I think what the President was trying to do today was to, as I said, come forward with a direct and pointed challenge as to what all of us had to do to go forward. And I think he tried very carefully to ensure that he was not pointing a finger at any one group of countries or protestors, but to realize that to have a consensus everybody's going to have to go a bit further.

And so I think what he was trying to do today was to, first of all, send the signal that there is only one direction on trade, and that is going forward, and that Seattle should not be seen as a setback, but just one more step along the way of learning that there are a greater number of issues that have to be incorporated in a new consensus on trade. And I think he came to make the case that for President Clinton and the United States, our intent is to go forward, to go forward vigorously, and to very vigorously encourage everybody to make the steps that are needed for that consensus. And if you look at what was holding things up in going forward, they were all elements of what he spoke about today -- issues of encouraging more openness and tolerance to a dialogue on labor and the environment; encouraging developed countries to do more in terms of preferences and access for developing countries. These are the ingredients that need to go forward.

Q: In love and politics, timing is everything. Is this true in trade and economics as well? You've never seen a better economy - United States. There seems to be a new sense of optimism in Europe, and there is clearly a sense of revival in Japan. So to what extent can we look at this as an opportunity to seek the moment, and not to let the moment go by?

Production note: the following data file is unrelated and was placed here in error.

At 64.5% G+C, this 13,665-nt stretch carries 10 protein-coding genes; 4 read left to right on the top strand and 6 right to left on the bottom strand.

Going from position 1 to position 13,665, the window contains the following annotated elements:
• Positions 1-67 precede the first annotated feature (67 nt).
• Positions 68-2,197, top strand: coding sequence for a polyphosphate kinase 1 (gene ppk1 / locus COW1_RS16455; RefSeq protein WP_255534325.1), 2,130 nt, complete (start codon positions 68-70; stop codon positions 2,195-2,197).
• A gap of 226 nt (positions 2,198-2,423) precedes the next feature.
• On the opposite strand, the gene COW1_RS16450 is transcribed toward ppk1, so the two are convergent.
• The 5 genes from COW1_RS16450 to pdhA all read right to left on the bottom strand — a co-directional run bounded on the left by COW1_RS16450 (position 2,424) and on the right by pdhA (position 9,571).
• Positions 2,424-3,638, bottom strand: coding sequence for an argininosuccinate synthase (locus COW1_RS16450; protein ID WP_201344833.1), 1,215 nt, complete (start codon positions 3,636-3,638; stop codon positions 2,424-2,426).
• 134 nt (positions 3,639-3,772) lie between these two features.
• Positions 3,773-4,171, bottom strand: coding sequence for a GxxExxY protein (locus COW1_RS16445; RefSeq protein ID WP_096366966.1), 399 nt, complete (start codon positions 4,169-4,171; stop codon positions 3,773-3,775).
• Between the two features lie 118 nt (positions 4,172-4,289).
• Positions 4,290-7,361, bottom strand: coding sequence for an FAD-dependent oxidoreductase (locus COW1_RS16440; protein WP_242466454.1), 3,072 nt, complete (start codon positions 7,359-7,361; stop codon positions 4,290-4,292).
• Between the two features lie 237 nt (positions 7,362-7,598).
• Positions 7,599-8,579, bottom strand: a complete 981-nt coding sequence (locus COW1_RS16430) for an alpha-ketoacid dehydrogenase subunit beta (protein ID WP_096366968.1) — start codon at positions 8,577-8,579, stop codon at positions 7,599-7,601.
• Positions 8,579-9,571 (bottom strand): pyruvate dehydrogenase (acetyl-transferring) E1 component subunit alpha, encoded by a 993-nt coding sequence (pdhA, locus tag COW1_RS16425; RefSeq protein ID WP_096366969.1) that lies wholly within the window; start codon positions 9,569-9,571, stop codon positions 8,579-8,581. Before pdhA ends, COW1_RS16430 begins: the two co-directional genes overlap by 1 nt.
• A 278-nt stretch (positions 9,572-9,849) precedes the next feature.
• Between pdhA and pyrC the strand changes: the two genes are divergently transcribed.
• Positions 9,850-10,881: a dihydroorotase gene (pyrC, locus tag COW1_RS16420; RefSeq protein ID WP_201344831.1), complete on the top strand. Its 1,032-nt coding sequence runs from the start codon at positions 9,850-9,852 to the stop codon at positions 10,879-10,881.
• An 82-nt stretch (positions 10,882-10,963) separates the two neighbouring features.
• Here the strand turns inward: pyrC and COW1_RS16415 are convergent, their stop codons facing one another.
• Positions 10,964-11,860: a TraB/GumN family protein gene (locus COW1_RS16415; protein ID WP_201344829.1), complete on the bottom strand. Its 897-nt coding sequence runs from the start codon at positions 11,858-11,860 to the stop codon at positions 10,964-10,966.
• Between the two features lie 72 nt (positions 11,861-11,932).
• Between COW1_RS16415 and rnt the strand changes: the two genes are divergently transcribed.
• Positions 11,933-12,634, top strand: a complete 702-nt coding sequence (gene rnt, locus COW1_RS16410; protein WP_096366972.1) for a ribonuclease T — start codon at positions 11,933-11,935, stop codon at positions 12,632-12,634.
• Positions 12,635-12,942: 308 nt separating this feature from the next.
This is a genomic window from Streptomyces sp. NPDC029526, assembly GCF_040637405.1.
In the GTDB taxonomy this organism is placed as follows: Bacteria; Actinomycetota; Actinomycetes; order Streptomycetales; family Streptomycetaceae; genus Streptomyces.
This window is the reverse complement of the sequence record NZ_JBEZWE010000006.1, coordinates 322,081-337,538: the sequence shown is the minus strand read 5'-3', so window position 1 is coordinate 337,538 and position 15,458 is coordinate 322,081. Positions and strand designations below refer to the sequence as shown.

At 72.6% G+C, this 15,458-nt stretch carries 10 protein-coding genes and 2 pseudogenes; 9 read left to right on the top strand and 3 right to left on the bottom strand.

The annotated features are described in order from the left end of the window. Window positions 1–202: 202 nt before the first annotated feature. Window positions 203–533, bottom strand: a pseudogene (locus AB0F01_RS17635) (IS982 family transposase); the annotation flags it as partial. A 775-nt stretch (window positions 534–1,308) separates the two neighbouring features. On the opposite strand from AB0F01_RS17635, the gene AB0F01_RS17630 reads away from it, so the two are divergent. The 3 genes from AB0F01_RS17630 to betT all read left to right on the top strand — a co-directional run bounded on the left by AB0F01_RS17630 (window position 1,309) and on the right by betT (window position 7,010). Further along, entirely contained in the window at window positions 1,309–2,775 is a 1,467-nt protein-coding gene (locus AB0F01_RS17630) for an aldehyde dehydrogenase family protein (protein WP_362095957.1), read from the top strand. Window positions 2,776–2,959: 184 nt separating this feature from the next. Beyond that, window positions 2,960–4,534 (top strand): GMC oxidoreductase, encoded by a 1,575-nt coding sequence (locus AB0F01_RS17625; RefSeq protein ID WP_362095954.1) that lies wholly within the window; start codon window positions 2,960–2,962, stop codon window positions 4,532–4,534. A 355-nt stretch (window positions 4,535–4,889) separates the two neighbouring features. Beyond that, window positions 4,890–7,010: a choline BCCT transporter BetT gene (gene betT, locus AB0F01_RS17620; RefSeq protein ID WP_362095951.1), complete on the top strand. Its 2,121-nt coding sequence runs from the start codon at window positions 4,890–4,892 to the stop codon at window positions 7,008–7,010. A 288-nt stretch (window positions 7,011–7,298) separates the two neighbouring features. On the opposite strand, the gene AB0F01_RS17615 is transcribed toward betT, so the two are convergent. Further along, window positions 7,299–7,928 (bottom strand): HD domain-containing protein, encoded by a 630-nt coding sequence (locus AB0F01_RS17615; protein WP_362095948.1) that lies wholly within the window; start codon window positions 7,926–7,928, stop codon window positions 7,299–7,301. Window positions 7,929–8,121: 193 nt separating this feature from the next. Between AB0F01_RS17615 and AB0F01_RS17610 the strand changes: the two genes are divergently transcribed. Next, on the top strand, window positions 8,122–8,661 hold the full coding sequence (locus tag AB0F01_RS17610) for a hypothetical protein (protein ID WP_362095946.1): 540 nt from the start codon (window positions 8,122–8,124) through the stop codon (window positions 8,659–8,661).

SECRETARY SUMMERS: I think it is a moment of possibility, with increasing evidence of expansion in the industrialized world and very substantial repair in the countries that were most affected by the financial crisis. And it is a time when the question can be fairly asked: if not now, when?

Yes? -- we're going to try to give short answers, because we're going to run out of time.

Q: I'll try to give a short question. As you know, you're going to be choosing a new head of the IMF soon -- not you personally, but a number of countries. I'm wondering if you had any words about what type of person you'd like to see in that job, what the qualities are that you would be looking for, and secondly, whether you had any advice about how that institution would want to behave in the future. Do you think there need to be any policy corrections, or perhaps a different approach to solving the types of problems that they solve? Thank you.

SECRETARY SUMMERS: We've said many times that we believe that the right person will be a person of substantial stature and credibility, a person who can bring the requisite expertise to the IMF, a person who can command broad-based global support, and a person who can support the ongoing process of change at the IMF. Some time ago, I spoke with respect to our vision with respect to the future of the IMF. It emphasized supporting private capital flows, emphasized transparency, and emphasized the importance of selectivity, and emphasized the importance in the poorest countries of a proper IMF role in the context of programs that emphasize social factors.